A vehicle accident scene can be the epitome of chaos – injured parties asking for assistance, medical services arriving to render aid and the authorities trying to control the situation while making a report. With so much going on, affected people tend to be too shocked to act reasonably after a Connecticut crash.
Fortunately, bystanders may have captured the commotion in ways the involved individuals and responding teams did not. Thus, asking them the right questions can offer a valuable and neutral perspective about how the collision happened.
What to ask a potential witness
Out of fear, anger or anxiety, drivers may provide inaccurate information during the aftermath of a wreck. If they are certain that they are not at fault, a witness can verify their memory of the incident by answering the following questions:
- What exactly did you see?
- Where were you when the collision occurred?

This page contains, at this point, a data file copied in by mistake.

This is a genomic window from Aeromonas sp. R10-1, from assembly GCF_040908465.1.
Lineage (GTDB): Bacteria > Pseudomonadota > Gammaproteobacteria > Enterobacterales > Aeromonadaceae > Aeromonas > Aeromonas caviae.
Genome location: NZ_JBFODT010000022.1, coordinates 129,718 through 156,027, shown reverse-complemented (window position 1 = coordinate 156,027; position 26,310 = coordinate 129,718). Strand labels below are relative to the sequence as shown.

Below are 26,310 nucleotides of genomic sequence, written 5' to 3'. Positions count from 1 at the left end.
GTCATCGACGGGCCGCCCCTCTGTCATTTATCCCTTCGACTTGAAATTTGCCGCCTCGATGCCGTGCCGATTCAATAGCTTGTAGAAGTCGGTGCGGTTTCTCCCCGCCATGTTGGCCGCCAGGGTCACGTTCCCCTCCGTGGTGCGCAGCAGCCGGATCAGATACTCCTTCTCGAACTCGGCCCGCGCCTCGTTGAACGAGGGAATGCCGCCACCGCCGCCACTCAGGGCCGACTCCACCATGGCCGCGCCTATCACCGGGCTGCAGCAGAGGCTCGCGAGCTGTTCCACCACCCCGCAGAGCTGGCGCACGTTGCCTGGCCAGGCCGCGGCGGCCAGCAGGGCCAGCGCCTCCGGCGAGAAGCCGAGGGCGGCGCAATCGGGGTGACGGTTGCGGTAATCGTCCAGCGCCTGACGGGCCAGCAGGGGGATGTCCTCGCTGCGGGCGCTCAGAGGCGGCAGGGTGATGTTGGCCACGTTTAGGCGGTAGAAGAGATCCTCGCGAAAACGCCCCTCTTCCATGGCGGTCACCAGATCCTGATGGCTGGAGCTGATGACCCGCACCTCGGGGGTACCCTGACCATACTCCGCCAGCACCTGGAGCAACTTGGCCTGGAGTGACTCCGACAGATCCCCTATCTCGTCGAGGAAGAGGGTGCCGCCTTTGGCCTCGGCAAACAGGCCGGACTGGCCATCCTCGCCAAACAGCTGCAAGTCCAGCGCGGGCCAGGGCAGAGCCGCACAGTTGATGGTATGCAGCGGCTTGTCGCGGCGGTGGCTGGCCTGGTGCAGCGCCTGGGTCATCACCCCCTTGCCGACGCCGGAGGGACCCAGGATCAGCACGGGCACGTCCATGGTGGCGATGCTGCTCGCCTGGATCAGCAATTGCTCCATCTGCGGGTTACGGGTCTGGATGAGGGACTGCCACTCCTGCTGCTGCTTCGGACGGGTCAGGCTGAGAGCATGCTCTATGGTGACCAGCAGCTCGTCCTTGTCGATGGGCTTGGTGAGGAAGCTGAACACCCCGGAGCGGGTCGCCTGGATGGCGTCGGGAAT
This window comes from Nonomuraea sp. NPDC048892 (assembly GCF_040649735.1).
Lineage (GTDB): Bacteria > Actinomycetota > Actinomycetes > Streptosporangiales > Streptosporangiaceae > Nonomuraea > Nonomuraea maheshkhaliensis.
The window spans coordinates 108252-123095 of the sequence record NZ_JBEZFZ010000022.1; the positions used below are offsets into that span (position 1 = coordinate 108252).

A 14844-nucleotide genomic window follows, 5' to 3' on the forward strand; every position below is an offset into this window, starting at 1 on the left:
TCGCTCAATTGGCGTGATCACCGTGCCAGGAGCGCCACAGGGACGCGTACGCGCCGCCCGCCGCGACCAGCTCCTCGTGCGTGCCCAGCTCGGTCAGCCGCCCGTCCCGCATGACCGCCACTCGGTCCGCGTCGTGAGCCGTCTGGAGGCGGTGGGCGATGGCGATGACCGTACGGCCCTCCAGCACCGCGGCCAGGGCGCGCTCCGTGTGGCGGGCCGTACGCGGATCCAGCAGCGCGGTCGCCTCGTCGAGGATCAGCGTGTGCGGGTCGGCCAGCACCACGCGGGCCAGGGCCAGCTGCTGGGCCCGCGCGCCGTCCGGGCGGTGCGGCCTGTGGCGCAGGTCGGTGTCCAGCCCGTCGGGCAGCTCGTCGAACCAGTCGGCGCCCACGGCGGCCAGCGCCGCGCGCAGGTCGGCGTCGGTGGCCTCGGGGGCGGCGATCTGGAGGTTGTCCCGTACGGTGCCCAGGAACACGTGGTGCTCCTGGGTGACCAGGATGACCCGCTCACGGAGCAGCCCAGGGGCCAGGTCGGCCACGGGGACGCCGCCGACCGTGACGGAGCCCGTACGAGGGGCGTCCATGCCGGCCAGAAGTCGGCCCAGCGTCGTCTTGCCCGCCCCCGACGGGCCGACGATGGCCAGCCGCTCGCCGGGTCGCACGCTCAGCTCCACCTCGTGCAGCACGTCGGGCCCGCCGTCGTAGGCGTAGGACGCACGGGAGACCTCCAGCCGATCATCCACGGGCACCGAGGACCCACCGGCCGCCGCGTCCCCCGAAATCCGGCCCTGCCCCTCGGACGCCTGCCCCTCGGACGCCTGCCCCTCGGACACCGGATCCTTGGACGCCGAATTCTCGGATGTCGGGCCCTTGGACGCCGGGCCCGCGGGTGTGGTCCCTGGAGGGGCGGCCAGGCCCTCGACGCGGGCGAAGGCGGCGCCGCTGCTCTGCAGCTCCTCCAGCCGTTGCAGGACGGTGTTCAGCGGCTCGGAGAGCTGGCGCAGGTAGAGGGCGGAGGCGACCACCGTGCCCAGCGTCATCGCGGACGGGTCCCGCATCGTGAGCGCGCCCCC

- Did you notice anything specific, such as speeding or distracted driving, that may have contributed to the tragedy?
- Did you see anyone else or was someone with you who may confirm your account of events?
- Can I have your contact details in case of necessary clarifications?
These inquiries can yield answers that can get the facts straight. Thorough descriptions and critical nuances can bridge missing links to both parties’ narratives. Further, if more witnesses can corroborate a primary witness’ statement, it can validate first-hand observations.
How a third-party testimony can make or break a case
A car accident can quickly become a “he said, she said” situation. However, a credible witness can debunk speculations or unfounded allegations. Yet, people can still twist the witness’ story to reduce the damage they must pay for. To prevent this unfavorable scenario, a legal representative can equip the witness with strategic ways to better communicate their testimony. Their reliable words can also be proof to increase a victim’s chances for fair financial recovery.